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Extinction could mean only three Addax antelopes are left in the wildFlickr Creative Commons/fabcom

The Saharan Addax antelope may be facing imminent extinction, the International Union for the conservation of Nature (IUCN) has said. A survey carried out across the animal's habitat in March 2016 has identified only three remaining antelopes in the wild.

The Addax is a migratory antelope species native to the Sahara. Its most prominent characteristic is a "face mask" – a distinctive white patch running across the head. For thousands of years, it has thrived in desert landscapes where few other animals have survived.

However, the situation for the Addax has deteriorated at an alarming rate since 2010 when an initial round of surveys estimated the population at 200 animals.

Instability in the region, the construction of oil installations by the China National Petroleum Corporation, as well as increasing poaching have all contributed to driving an already rare animal to the brink of extinction.

The IUCN pointed out that since the Libyan uprising in 2011, the formerly remote habitats of the Addax have become major crossroads for the trafficking of wildlife, arms, drugs and migrants, disrupting the animals' homes. Military personnel sent to the area to protect the oil industry may also have engaged in illegal hunting of antelopes.

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Addax antelopes are native to the Sahara desertGetty Images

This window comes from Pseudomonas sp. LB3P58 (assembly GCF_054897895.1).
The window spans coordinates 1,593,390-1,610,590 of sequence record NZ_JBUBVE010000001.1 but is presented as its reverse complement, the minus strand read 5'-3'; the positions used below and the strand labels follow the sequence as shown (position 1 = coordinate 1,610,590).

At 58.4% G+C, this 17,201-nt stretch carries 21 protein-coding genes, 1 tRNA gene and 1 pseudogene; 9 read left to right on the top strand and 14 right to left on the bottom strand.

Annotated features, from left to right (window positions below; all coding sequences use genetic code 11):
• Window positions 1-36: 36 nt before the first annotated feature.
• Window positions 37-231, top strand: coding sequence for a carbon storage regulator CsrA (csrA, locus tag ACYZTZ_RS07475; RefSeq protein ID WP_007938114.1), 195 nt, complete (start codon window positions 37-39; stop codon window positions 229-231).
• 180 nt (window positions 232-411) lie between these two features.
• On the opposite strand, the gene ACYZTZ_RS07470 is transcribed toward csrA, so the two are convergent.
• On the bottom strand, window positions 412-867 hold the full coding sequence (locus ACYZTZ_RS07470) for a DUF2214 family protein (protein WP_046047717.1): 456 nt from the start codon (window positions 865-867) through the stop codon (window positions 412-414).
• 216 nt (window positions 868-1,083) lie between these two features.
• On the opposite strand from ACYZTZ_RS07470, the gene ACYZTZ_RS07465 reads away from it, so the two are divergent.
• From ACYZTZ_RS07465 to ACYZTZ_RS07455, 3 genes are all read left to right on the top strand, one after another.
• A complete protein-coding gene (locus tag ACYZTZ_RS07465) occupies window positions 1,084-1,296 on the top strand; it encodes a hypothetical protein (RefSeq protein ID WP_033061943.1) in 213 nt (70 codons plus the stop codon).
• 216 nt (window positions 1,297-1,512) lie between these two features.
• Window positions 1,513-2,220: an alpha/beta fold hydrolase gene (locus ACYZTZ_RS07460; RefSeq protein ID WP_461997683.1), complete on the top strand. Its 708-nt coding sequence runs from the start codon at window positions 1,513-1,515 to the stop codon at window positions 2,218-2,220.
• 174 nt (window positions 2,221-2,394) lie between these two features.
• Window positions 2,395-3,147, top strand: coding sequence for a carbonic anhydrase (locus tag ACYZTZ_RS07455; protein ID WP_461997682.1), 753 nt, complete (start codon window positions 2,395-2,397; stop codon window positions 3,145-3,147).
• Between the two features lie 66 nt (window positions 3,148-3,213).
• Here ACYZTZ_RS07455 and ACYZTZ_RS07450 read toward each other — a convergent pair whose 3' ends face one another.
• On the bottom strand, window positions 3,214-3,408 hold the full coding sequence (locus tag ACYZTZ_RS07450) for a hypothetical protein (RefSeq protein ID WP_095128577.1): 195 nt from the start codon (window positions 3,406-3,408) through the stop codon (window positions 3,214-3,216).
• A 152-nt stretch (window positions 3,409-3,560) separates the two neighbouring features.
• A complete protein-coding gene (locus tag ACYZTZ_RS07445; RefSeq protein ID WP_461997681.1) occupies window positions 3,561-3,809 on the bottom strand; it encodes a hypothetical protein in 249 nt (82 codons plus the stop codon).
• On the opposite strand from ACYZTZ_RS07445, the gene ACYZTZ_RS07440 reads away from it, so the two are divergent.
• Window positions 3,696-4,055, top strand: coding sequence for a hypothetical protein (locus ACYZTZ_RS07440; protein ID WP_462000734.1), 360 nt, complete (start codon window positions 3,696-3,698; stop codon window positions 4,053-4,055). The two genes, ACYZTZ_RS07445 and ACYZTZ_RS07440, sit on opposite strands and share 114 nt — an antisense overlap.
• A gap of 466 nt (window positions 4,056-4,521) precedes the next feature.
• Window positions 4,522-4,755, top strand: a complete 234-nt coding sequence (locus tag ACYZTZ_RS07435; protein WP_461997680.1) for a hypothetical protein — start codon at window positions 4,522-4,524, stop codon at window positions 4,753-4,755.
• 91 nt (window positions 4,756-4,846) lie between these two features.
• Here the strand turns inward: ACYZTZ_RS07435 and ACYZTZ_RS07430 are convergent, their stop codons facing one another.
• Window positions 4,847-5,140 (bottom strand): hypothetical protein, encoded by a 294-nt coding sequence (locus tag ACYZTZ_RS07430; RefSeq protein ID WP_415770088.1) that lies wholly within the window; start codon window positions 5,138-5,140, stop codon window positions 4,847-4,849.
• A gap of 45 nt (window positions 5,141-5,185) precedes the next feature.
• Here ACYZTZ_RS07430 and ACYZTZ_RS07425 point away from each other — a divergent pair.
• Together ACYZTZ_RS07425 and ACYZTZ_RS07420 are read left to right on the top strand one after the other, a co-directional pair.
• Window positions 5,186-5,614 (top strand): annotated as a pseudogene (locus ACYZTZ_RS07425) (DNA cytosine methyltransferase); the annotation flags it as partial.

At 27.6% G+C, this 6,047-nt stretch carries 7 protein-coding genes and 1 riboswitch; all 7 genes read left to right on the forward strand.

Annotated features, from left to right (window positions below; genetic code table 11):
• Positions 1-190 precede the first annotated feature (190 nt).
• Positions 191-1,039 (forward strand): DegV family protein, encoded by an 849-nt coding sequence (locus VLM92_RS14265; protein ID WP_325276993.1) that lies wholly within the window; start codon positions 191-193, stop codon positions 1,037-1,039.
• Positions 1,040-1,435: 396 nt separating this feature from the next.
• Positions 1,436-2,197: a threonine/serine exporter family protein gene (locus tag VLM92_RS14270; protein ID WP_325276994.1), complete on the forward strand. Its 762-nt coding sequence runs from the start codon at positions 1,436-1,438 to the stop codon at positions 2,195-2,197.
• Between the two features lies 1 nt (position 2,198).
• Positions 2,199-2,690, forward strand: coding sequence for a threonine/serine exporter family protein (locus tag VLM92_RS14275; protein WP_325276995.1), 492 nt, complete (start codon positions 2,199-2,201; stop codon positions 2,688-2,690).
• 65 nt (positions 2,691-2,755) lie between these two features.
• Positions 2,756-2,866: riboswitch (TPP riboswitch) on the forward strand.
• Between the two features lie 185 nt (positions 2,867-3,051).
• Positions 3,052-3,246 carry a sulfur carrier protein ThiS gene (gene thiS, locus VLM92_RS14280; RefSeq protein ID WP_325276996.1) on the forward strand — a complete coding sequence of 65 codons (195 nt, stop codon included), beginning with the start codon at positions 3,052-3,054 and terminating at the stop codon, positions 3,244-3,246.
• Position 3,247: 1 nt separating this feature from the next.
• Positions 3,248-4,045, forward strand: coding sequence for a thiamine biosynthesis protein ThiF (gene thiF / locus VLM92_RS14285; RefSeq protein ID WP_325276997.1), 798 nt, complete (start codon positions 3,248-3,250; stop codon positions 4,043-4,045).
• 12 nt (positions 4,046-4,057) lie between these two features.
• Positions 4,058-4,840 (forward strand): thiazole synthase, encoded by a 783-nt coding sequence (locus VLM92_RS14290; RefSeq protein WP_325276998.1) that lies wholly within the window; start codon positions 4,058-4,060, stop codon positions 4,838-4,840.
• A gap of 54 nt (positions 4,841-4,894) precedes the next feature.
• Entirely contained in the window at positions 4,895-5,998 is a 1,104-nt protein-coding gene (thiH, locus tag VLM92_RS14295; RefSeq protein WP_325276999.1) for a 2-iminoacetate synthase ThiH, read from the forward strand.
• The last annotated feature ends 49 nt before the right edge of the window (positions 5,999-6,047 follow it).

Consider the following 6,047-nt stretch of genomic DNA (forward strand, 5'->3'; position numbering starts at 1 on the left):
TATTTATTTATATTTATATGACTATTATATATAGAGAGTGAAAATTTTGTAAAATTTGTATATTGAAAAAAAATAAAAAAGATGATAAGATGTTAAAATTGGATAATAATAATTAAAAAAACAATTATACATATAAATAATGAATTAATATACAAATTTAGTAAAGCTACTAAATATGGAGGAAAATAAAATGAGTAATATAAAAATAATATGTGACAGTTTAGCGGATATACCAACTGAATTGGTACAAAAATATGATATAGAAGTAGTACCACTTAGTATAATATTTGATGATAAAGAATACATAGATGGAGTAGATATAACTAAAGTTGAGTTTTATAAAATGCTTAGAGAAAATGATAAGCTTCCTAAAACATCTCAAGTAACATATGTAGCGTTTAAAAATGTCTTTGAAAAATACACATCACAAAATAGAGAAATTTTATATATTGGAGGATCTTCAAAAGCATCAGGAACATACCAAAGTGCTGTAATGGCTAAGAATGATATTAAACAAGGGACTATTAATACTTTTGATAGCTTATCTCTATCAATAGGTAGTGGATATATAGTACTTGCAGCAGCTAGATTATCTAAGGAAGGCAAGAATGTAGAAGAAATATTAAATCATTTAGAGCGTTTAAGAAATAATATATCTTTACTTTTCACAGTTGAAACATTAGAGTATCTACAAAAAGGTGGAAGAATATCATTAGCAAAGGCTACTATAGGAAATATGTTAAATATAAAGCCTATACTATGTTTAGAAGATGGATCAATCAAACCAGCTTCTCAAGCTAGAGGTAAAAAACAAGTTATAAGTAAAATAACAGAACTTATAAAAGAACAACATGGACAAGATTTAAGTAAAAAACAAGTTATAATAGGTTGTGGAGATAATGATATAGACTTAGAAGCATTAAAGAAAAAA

Urgent measures needed

To respond to this dire situation and protect the remaining wild Addax population, the IUCN says urgent steps must be undertaken.

"We are witnessing in real time the extinction of this iconic and once plentiful species – without immediate intervention, the Addax will lose its battle for survival in the face of illegal, uncontrolled poaching and the loss of its habitat," says Dr Jean-Christophe Vié, Deputy Director of IUCN Global Species Programme. "On behalf of all concerned parties we are recommending a set of emergency measures to help save the Addax from imminent extinction."

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Reinforcing the existing wild population could be done through the introduction of captive-bred stockOlaf Wagner/ullstein bild via Getty Images

The IUCN and other conservation groups - the Sahara Conservation Fund, the NGO Noé, and the Convention on Migratory Species - believe the priorities lie in securing the remaining population of Addax. This can be done by taking more vigorous steps to stop poaching by soldiers and by engaging with the China National Petroleum Corporation to cooperate on prevent the extinction of the animal. Reinforcing the existing population will also be necessary, through the introduction of a captive-bred stock programme.